The President has repeatedly stated his goal of achieving a regulatory system that is balanced, flexible, and maintains freedom of choice. Thus, it is essential that agencies reduce burdens, redundancy, and conflict, and at the same time promote predictability, certainty, and innovation in their rulemaking activities. Two things are important to achieve this goal:
- Establishing clear guidelines for the selection of candidate regulations subject to review and reform; and
- The sound, robust analysis of candidate regulations to determine whether and how the regulation might be improved or whether viable alternatives exist.
Several commenters stated strong views about the guidelines for selecting candidate regulations subject to review. Some suggested that review should occur only after sufficient time has elapsed for meaningful evaluation of a rule’s performance or whether changed circumstances, scientific advances, or technology warrant review of a rule. Others suggested fixed time periods for review ranging from every four to every 10 years. One commenter cautioned that HHS should be careful not to schedule the review of existing rules so early as to reduce the ability or incentive for the industry to adapt. While agencies did not necessarily factor in the length of time a regulation has been in effect in developing the list of initial candidates for review, HHS will take these suggestions into account as it moves forward with its ongoing retrospective review process.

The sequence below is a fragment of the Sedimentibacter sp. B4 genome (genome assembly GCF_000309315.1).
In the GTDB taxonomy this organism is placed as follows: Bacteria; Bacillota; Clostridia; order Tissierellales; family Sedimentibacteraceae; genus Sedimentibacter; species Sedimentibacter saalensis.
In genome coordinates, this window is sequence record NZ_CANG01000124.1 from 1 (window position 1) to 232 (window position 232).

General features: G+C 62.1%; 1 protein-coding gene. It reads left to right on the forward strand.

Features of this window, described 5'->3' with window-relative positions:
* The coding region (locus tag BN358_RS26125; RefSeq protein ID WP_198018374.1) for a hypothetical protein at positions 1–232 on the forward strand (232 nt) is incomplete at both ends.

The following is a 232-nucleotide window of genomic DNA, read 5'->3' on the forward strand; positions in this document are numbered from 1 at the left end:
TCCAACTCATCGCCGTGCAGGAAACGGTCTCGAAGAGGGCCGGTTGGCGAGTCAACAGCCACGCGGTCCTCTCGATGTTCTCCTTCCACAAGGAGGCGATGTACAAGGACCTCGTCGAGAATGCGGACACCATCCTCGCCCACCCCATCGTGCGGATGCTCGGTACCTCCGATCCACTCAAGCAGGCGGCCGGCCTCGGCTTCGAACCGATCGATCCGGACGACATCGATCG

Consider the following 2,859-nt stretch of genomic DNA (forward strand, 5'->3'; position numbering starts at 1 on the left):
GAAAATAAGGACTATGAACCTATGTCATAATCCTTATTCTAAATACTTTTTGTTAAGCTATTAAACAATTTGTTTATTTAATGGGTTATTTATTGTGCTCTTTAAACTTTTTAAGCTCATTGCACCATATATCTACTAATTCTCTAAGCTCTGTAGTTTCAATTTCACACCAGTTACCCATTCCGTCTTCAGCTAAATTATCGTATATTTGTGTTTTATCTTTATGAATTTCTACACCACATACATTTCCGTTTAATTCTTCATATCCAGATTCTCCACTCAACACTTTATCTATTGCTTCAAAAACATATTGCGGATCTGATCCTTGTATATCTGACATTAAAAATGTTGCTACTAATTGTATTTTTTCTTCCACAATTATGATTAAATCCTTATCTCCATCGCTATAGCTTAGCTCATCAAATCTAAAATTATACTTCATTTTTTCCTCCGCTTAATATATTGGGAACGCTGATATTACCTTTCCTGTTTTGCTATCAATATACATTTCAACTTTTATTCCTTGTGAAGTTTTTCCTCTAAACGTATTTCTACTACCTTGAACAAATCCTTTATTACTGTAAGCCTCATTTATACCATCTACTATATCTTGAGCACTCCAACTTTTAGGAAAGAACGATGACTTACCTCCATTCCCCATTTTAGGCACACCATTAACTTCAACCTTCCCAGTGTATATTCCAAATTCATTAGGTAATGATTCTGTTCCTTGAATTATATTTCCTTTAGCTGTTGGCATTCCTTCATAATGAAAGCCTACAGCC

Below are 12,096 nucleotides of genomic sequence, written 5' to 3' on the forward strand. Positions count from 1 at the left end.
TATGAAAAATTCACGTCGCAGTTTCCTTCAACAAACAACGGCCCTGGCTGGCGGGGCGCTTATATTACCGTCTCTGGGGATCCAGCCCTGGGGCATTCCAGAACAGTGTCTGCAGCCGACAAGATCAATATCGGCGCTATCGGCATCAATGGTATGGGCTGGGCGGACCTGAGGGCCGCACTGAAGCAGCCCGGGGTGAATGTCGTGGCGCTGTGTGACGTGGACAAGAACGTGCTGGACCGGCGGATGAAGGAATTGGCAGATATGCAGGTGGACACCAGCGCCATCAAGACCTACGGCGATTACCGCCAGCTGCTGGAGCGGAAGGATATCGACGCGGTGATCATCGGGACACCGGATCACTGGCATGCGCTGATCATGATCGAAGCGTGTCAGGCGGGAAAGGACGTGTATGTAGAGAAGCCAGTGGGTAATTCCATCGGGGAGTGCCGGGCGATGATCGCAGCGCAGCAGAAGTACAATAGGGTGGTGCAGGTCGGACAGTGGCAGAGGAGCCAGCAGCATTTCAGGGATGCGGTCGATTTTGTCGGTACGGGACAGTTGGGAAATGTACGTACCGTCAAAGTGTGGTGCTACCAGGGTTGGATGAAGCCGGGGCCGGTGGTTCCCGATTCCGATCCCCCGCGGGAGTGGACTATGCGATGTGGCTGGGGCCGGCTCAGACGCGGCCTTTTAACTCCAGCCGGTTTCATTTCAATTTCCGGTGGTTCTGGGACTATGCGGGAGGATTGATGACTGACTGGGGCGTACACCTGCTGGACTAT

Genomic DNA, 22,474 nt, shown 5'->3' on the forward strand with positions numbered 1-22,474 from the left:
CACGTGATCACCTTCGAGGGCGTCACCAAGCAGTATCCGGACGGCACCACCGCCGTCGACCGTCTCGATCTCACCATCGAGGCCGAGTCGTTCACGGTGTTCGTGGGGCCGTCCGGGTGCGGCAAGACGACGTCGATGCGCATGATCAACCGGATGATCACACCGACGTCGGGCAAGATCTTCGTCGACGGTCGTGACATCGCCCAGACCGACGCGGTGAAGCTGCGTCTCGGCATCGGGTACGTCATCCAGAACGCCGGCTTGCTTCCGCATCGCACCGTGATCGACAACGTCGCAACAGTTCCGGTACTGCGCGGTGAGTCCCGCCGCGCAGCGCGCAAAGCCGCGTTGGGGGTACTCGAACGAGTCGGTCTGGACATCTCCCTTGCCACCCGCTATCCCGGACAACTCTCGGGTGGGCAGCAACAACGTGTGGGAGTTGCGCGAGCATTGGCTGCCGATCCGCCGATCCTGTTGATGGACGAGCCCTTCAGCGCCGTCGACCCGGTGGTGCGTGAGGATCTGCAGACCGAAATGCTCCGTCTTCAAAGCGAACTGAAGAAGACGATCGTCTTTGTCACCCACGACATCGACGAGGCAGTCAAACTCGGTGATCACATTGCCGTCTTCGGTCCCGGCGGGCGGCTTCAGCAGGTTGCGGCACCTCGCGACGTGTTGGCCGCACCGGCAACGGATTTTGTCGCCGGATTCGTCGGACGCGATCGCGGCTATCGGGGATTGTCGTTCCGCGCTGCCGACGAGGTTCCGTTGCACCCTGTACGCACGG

Fundamentally, however, retrospective review priorities are guided by the goals of protecting the public health, welfare, safety, and environment based on the best available science, while using best efforts to promote economic growth, innovation, competitiveness, and job creation, to the extent permitted by law. The analysis applied to the retrospective review of regulations should inform decision makers of the consequences of any proposed action and its alternatives, in order to help those decision makers determine the least burdensome and most effective approach (e.g., maximizing net benefits) to achieving the desired result.
HHS agencies already understand the importance of setting priorities in the retrospective review process. Agencies routinely take into account the following factors when reviewing regulations under existing retrospective review frameworks:
- Whether an action will have a positive impact on innovation in an area of public health, safety, or delivery of or access to care;
- Whether the public health benefits of an action have not been realized;
- Whether the public or regulated community view modification or revocation of the regulations as important and have offered useful comments and suggestions for change;
- Whether the impact and effectiveness of a regulation has changed or been superseded by changes in conditions or advances in scientific or technological information; and
- Whether there are significant, unresolved issues with implementation or enforcement
- How long the regulation has been in effect and whether it has been subject to prior reviews.
Agencies will continue to use and refine these factors as they implement the retrospective review called for in Executive Order 13563and the requirements of Section 610 of the Regulatory Flexibility Act. In particular, agencies will pay careful attention to the costs and benefits of rules; to choosing the least burdensome approaches and reducing administrative burdens on the private sector as well as state, local, and tribal governments; to the need to simplify rules and harmonize overlapping rules, both within HHS or between HHS and other federal departments; to the importance of promoting flexibility for the private sector; and to scientific integrity and the development of rules based on the best available science.